The only way Jacinda can reach Miram is by posing as a prisoner herself, though once she assumes that disguise, things quickly spiral out of her control. As she learns more about her captors, she realizes that even if Will and Cassian can carry out their part of the plan, there's no guarantee they'll all make it out alive. But what Jacinda never could have foreseen is that escaping would be only the beginning....

Quick Thoughts: The third book in Jordan's "Firelight" series packs an even bigger punch than the first two, though new readers might be a tad lost. With twists and turns that will keep you on your toes and a love story both sad and hopeful, you'll be glad you took a peek. 

Friday, October 12, 2012

"Closing the Gap" of Storytelling

Radio celebrity Ira Glass shares a bit about storytelling and breaking through the creative wall in this cool, text-only video by David Shiyang Liu.

Ira Glass on Storytelling from David Shiyang Liu on Vimeo.

Wednesday, October 3, 2012

Literary Labryinth in Los Angeles

Well, I know what I'm doing when I visit LA in November: going to the Last Bookstore to explore the Labyrinth.

Yes, you read that correctly.

Voted as one of the top 20 most beautiful bookstores in the world by Flavorwire, the independent bookstore in downtown LA is known for its spectacular space (it was a former bank!), selection of rare books, and memorable past events. And now, it will be known for its Labyrinth, a large structure containing 100,000 books, each priced at $1.

Mike, a blogger over at Franklin Avenue, shares some more details (and photos!):

The best bookstore in Los Angeles just got bigger -- and better. Downtown's amazing Last Bookstore, which we wrote about last year, has expanded dramatically into a new 6,100 square foot upstairs space that it calls the "Labyrinth."

The "Labyrinth" includes 100,000 books that are all $1 each. That's right. It's a bit of a treasure hunt, as the books aren't necessarily shelved in any particular order (although kids books seem to be grouped together in places). But that's perhaps part of the fun. If you want order, the books downstairs in the Last Bookstore's normal floor space are indeed cataloged. Upstairs, it's the wild west.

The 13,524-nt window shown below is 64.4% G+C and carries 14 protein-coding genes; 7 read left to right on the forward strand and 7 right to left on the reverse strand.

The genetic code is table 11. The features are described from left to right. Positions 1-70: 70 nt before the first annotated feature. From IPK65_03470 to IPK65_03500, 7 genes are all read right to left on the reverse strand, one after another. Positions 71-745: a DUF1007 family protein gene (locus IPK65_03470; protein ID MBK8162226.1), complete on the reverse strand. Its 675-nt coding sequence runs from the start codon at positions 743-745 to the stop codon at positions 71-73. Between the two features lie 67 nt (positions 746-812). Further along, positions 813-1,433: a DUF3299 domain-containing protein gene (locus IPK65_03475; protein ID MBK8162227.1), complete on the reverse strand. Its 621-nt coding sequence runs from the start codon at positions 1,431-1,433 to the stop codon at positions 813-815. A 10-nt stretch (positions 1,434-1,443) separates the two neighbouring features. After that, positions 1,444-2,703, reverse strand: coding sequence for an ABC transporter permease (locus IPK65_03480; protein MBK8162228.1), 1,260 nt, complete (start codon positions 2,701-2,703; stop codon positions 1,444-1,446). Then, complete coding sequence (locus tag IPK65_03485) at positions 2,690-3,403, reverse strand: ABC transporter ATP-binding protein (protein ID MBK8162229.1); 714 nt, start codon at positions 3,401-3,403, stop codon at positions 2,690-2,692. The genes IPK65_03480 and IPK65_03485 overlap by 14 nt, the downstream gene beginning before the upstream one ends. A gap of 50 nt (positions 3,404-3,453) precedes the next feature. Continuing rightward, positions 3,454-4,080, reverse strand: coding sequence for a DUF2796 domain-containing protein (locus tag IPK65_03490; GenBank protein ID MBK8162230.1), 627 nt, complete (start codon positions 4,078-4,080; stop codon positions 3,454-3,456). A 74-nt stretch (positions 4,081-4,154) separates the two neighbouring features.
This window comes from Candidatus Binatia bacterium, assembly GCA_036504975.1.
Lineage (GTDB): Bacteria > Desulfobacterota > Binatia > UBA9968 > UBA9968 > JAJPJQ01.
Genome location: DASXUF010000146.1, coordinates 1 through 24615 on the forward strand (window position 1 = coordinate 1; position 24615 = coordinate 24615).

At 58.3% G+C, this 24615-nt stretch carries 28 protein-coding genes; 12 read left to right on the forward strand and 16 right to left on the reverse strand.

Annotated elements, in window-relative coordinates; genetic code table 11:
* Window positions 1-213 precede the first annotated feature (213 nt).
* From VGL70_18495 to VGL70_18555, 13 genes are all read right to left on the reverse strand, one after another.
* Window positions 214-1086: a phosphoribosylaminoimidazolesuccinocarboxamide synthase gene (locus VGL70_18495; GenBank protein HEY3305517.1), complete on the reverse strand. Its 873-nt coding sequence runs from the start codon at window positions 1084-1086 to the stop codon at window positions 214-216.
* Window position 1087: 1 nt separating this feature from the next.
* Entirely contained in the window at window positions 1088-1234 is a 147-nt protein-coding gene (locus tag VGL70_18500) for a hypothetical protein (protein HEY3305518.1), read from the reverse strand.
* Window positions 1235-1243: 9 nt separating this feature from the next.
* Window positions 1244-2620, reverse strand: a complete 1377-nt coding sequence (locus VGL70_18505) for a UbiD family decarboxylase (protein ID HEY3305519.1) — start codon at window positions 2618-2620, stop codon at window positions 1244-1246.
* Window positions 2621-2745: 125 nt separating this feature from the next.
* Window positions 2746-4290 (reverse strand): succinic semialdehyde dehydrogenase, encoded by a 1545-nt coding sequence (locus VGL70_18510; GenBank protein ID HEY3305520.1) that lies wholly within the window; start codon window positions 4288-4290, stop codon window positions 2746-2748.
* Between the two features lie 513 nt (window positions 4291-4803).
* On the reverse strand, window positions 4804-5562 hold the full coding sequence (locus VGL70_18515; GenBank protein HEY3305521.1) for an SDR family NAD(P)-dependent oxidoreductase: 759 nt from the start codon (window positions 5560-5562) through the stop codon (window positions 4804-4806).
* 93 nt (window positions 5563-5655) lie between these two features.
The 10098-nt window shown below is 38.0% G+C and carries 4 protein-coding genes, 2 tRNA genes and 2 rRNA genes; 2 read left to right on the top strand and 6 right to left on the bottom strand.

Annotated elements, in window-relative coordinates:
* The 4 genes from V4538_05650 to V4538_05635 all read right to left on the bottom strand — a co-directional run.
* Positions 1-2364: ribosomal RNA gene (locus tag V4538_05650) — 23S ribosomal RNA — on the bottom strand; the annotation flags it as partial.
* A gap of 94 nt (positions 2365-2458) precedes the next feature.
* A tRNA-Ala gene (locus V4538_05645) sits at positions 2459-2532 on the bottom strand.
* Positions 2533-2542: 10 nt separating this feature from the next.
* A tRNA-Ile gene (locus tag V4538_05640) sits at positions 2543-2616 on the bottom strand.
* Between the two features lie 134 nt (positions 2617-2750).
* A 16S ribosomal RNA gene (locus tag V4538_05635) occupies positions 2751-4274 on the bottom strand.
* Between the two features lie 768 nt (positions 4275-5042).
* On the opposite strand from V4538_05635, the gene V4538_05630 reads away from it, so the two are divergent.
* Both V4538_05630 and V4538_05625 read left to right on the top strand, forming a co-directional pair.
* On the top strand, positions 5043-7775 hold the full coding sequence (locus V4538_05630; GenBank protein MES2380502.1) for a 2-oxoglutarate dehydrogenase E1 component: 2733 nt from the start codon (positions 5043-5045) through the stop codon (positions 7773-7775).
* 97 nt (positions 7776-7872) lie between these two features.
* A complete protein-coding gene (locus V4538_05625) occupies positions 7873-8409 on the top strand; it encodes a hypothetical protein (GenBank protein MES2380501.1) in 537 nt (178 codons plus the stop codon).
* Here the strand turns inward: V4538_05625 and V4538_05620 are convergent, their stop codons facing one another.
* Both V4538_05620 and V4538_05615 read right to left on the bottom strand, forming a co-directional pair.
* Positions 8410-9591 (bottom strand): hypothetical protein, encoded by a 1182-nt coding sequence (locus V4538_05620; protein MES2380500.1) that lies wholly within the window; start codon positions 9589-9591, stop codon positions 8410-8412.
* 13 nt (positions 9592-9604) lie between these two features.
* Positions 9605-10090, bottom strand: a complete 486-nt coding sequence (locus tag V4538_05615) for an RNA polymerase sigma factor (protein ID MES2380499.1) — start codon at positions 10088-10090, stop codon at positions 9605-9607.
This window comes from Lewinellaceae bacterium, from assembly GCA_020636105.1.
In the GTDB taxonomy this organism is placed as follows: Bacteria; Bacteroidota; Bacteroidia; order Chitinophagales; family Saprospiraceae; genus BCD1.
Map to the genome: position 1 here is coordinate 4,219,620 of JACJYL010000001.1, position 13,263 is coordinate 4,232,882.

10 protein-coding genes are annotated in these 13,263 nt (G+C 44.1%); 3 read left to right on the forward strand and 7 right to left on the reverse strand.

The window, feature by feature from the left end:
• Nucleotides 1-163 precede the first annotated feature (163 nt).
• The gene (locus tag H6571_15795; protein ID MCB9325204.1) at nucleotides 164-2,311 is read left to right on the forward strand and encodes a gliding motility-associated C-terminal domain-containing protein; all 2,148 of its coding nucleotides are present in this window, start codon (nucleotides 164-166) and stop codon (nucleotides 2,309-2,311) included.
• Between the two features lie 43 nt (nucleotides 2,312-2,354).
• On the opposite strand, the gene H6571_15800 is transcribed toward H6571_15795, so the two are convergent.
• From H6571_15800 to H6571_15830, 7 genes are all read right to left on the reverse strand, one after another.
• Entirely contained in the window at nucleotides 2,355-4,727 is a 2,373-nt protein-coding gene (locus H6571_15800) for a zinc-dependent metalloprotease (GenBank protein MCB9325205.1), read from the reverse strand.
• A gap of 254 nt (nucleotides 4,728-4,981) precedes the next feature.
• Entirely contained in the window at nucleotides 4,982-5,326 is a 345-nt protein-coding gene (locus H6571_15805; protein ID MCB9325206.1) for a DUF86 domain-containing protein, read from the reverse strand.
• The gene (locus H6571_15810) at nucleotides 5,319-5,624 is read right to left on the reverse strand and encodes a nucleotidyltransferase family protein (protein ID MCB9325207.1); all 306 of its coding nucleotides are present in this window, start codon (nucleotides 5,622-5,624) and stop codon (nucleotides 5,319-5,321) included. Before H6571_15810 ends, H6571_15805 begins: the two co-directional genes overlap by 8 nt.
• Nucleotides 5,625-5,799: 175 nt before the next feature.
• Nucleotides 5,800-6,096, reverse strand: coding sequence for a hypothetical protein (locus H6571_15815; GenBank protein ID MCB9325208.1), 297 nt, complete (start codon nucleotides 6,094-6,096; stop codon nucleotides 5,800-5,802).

See Mike's full article and images HERE

How cool! :)

Tuesday, October 2, 2012

Release Day: WINTER OMENS by Trisha Leigh

Tuesdays mean release day, and today that means the second book in Trisha Leigh's "Last Year" series, Winter Omens!

Picking up where Whispers in Autumn left off, Althea has even more at stake this season as the Others get closer and closer to tracking her down:
Althea and Lucas barely escaped the Others’ clutches in the autumn, and were separated in the process. Alone and on the run from the cruel alien race determined to exterminate her, Althea struggles to adapt and survive in a world she never imagined.

When a boy named Pax appears out of nowhere, he quickly recognizes Althea for what she is – a human/Other hybrid just like him. Althea begs him to help her find Lucas, but Pax refuses, intent on following his own mysterious agenda.

The Others’ presence continues to devour the planet’s resources, and if history is an indication, they won’t leave until Earth is destroyed beyond repair. Althea and Pax sense the only way to save themselves – and maybe their home – is to understand the powers simmering inside them.

Together they push the limits of their capabilities in the quiet Wilds, but are soon confronted with a terrifying fact: no place is safe from the relentless pursuit of the Others.

We sat down with author Trisha Leigh to get a little inside scoop on her and her series:

RBtL: Congratulations on the release of WINTER OMENS, Trisha! What inspired you to write this YA sci-fi series?

TL: The original idea came from a tweet – someone’s daughter had woken up terrified she didn’t exist. I wrote it down and tossed it on my desk, and Althea showed up soon after. She’s kind of a hard nut to crack, but once she told me why she was so terrified she didn’t exist, the rest of the story kind of fell into place.